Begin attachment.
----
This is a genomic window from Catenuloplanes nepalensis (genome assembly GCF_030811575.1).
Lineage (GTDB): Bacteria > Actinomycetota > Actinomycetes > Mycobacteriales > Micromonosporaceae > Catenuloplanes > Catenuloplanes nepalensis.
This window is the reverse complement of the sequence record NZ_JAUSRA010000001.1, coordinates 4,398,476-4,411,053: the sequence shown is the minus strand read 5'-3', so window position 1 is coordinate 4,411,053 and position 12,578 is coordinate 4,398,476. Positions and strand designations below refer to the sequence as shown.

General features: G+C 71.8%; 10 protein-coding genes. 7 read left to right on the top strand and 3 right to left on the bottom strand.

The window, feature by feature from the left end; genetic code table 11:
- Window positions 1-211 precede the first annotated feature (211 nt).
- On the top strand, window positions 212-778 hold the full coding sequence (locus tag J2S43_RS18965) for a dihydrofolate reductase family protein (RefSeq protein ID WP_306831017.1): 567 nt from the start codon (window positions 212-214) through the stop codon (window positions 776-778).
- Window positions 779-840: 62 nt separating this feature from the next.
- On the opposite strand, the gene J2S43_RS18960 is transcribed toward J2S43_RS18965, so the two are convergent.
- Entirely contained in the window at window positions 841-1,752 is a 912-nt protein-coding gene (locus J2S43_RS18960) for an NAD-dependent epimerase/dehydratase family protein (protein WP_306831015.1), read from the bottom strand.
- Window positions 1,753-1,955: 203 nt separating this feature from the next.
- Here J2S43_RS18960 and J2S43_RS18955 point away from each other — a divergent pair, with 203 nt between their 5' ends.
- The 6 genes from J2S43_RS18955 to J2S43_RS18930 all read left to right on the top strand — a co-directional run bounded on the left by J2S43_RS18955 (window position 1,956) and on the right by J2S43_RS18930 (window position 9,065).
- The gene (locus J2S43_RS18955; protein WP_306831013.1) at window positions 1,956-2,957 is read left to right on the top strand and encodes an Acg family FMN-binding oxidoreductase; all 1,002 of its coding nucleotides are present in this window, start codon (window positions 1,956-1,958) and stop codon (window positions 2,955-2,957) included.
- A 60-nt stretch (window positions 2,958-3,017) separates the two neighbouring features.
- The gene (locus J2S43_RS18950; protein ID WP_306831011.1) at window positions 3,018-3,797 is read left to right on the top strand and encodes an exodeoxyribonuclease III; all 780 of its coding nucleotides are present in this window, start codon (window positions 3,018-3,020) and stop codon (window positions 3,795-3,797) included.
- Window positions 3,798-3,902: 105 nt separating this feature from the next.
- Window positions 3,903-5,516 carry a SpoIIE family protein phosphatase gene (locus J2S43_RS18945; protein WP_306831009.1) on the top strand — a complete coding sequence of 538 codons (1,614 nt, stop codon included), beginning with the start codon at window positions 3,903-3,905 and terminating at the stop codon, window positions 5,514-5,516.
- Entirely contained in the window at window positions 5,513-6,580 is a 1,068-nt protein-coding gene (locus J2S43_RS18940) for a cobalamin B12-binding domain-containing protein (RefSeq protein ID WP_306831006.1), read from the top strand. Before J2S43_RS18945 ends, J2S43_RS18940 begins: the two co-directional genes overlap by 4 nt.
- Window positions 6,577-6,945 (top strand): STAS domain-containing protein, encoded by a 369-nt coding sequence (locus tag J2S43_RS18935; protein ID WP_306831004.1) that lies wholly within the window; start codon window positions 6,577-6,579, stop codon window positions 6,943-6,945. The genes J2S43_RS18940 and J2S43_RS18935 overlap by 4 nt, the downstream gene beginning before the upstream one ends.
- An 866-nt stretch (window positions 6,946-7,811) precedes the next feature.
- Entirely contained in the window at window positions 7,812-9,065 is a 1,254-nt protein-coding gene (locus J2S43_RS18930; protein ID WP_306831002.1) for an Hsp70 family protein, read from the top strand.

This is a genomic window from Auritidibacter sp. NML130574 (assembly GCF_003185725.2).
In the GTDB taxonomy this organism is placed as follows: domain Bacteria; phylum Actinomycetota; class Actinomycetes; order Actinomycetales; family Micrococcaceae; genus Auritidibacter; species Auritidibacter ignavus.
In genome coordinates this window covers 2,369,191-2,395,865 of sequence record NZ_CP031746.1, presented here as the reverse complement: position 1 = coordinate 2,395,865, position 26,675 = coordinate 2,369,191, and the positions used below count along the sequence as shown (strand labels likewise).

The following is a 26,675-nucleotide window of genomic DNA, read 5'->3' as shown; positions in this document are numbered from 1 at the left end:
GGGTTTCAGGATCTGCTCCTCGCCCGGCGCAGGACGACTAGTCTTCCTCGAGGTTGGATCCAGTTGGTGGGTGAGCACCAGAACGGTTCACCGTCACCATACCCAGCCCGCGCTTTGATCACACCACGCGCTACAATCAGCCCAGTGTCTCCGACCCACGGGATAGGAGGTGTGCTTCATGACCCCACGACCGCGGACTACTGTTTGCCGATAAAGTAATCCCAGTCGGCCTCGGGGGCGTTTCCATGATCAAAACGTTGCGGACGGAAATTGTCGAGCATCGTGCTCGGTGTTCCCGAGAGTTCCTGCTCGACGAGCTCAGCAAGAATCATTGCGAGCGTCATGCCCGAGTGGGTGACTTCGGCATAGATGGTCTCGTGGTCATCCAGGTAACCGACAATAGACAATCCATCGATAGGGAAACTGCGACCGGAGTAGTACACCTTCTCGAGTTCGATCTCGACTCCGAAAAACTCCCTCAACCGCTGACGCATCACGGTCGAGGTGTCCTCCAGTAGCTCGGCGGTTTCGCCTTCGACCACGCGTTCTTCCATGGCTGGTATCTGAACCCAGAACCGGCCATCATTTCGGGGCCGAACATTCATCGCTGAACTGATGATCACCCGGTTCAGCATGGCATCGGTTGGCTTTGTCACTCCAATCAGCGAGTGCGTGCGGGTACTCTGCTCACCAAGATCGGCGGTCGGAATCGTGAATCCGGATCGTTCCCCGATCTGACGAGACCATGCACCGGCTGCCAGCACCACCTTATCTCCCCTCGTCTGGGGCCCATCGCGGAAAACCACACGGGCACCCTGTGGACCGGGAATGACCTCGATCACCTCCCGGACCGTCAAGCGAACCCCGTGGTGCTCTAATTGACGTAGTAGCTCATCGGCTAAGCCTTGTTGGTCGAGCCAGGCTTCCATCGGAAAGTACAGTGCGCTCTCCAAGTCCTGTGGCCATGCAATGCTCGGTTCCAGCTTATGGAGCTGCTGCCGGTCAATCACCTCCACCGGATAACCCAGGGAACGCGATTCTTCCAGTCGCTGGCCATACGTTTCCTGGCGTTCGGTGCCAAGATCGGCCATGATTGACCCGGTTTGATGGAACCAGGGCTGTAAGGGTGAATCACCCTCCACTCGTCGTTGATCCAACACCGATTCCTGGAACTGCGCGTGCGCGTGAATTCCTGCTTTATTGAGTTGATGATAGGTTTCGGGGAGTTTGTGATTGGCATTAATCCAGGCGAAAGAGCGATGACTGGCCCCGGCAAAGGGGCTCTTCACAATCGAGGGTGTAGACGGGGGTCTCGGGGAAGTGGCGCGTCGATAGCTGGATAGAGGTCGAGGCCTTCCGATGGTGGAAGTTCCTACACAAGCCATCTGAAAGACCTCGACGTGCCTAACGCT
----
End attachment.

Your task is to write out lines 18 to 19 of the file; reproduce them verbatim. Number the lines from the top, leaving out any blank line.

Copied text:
- Window positions 3,903-5,516 carry a SpoIIE family protein phosphatase gene (locus J2S43_RS18945; protein WP_306831009.1) on the top strand — a complete coding sequence of 538 codons (1,614 nt, stop codon included), beginning with the start codon at window positions 3,903-3,905 and terminating at the stop codon, window positions 5,514-5,516.
- Entirely contained in the window at window positions 5,513-6,580 is a 1,068-nt protein-coding gene (locus J2S43_RS18940) for a cobalamin B12-binding domain-containing protein (RefSeq protein ID WP_306831006.1), read from the top strand. Before J2S43_RS18945 ends, J2S43_RS18940 begins: the two co-directional genes overlap by 4 nt.